I had a chance to talk to a few hundred pre-college teens in Sacramento this past weekend. They were all members of JSA – the Junior State of America – and they all want to be involved with government in some way.
“So, most of you want to be politicians, huh? I think we should have you all arrested while we have the chance.”
Was I being serious? Well, when you get down to brass tacks, government is legislation. Legislators get to vote on things, and what they got to vote on are laws. As part of the seminar, each one of these kids had a bill they had written and were trying to get passed.
So why arrest these miscreants? Well, it’s because laws are restrictions on human freedom. Murder laws, for example, restrict my freedom to give Michael Moore the full flavor of the feelings I have for his work. Laws that restrict murderers are good and necessary, as are those against theft, assault, rape and so on.
But think about it. For almost 250 years, legislators have gone to Washington, and all they did during that quarter-millennia was write laws. How many laws, and how many of their illegitimate siblings – regulations – have been passed? It would be faster to count the stars in the sky.
No, I’m serious. There are between 2,000 – 3,000 stars visible on a dark night with no moon. The number of laws and regulations exceed the number of stars in the sky by many orders of magnitude.
And that’s just federal laws. State and local laws too, and there is a big difference between prohibiting murder and rape versus fining someone $1000 for throwing a Frisbee on the beach in Santa Monica. All these laws, all these restrictions: more and more each year, narrowing the list of things we can do ever tighter, like plaque on the wall of the aorta.
Anyway, that’s the kind of day it was. Their expressions – and they were wide-eyed and open-mouthed – were not expressions of anger, or contempt. They were surprised. They were amazed that someone could say things that challenged their carefully manufactured worldview.
And in the front row, off to the side, sat one of the architects of their narrowness of thought and lack of mental flexibility. It was, in point of fact, a perfect specimen of a Feral Socialist and if I had a lick of sense I would have taken her picture before she darted away.
This woman was unkempt. Unkempt isn’t casual. Unkempt does not look poor. (In fact, there is little more moving than the sight of poor children with immaculately clean clothes and faces and hair. Their poverty is only skin deep; someone loved them enough to give them the priceless gift of self-respect.)
Unkempt lives by itself. It is studied rumpledness, flagrant disregard for hair or clothes. It is perfected dishevelment; you have to work at being unkempt.
This woman glared at me the entire time, but I truthfully did not pay her any attention until one of these kids, during the Q&A session, asked me what harm there was by adding regulations and laws designed to protect people.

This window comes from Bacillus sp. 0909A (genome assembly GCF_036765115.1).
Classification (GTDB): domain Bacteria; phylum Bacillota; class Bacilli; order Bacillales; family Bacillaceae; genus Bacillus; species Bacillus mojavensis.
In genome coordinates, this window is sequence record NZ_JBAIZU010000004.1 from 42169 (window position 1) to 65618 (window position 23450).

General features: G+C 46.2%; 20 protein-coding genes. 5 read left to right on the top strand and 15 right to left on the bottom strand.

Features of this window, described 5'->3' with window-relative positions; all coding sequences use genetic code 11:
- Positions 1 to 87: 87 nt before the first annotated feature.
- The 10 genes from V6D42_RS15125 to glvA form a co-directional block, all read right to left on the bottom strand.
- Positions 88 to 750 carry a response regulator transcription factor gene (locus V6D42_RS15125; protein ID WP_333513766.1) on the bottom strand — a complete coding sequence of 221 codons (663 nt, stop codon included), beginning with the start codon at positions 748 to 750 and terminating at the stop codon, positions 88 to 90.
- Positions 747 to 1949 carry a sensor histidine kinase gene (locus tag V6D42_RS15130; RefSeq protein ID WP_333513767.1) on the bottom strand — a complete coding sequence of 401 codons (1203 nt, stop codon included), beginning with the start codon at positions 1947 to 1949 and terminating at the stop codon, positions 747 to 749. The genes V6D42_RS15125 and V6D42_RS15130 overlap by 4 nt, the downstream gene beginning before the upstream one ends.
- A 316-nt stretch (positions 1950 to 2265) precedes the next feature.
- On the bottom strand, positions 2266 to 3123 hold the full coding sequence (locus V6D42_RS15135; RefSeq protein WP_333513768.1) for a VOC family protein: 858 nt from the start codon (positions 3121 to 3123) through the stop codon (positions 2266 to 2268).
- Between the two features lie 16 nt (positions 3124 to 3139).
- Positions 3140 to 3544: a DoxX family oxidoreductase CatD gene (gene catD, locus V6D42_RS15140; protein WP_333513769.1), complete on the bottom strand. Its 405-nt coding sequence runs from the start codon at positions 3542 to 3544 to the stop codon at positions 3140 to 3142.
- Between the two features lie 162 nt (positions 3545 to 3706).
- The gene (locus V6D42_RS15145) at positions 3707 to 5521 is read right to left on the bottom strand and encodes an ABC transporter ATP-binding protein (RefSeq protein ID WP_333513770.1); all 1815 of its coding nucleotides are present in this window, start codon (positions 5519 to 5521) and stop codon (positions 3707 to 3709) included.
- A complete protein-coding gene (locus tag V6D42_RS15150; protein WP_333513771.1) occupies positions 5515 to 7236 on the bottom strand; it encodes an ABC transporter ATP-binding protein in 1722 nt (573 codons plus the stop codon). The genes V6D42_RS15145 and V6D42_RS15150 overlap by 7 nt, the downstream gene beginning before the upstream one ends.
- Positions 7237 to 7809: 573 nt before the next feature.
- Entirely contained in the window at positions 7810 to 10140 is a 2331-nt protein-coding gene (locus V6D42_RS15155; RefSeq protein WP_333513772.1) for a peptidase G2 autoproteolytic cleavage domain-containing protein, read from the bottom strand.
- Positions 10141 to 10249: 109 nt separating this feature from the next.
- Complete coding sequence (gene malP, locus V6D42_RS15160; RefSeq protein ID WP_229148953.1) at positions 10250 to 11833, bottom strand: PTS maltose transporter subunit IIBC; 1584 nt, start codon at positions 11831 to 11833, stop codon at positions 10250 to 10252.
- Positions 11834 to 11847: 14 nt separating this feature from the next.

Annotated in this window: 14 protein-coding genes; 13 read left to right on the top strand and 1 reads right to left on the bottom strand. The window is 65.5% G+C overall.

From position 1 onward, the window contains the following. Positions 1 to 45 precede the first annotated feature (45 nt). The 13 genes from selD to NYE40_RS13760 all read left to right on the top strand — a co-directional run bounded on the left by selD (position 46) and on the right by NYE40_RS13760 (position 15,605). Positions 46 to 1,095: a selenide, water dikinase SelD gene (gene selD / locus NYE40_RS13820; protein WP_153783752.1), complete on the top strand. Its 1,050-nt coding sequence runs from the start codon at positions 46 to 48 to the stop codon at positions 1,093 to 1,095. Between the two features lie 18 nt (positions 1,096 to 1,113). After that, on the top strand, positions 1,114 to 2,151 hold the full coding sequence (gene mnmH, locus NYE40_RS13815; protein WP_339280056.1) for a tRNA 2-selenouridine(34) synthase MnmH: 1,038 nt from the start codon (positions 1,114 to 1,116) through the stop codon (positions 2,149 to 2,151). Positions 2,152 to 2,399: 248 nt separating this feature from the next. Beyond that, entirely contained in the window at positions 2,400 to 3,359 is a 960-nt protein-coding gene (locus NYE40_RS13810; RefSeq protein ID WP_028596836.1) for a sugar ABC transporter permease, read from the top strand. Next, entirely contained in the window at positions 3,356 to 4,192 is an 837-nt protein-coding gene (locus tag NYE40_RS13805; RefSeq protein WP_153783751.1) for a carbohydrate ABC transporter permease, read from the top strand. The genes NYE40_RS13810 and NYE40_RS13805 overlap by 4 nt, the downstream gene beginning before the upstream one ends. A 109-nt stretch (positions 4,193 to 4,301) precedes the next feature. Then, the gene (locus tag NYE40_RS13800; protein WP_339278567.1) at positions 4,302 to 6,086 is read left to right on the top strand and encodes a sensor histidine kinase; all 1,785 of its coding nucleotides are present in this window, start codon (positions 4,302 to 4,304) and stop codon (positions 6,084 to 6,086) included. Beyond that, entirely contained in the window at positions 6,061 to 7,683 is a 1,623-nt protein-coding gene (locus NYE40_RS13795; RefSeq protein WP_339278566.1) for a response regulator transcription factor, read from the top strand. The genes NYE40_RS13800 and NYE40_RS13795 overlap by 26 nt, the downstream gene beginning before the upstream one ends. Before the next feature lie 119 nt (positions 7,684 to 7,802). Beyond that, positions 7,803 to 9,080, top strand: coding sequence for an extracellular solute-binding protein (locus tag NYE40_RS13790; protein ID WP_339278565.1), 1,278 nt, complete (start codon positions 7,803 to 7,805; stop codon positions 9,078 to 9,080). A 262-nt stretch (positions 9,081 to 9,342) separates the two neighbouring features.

“I pay half of what I make to cover these regulations and laws,” I said. “Half.”
At this point the Feral Socialist began to crow. “Good!” she said.
Good? Turning to the white kid with the dreadlocks who had asked the question in all seriousness, I gave him a serious reply. I told him how if I got to keep more of that money, I could hire the two extra people we desperately need. The harm in all of these laws and regulations is not what you see but what you don’t see: all of the people not hired, companies not expanded, new houses not bought, vacations not taken and all the rest. I work about fourteen hours a day, which means I have nearly two full-time jobs. Running my company is a full-time job, and then I have to work a second full-time job to pay for these regulations and the people who write them.
Feral Socialist went into raptures at this. “Good!” she said again.
“Let me clear something up for you, lady,” I said. “Your Bernie Sanders seriously proposed a ninety-three percent federal income tax on anything beyond about $400,000. If that ever happens, I and the rest of the small business owners will contract and lay off people until my income is $399,999, because if you think I’m going to work for seven cents on the dollar so that your bitter, rather dull candidate – who has never worked a real job for one day in his life –can spend the other 93 cents buying affection then you are out of your mind.”
I added that nothing is so mobile as a wealthy person, and if you pass laws like that they will all leave and take their jobs with them.
“Good riddance!” croaked the Feral Socialist.
“So you don’t care if poor people get poorer. You don’t care if everybody gets poorer, so long as we are all poor equally?”
And with an enthusiastic nod, the Feral Socialist retreated into its sulfurous-smelling cave.
These people don’t give a single flying damn about the poor, or the middle class, or anyone else for that matter. Babies starving in the street, like so many places where Bernies get their way? Starving babies are a small, small price to pay for the pleasure of knowing that despite their comprehensive laziness and stupidity and bitter envy, no one is doing better than you are. You don’t get to cloak yourself in virtue when I’m at a microphone, you heartless, brainless, soulless commie swine.
The kicker, of course, is that this woman spoke out in favor of hardship and poverty from the ballroom of the Sheraton Grand Hotel, which then went on to serve this Feral Socialist a lunch that would have been the envy of Tsars and Kings.
What a repellent animal, this scavenger, this parasite that feeds upon the flesh and blood of the living.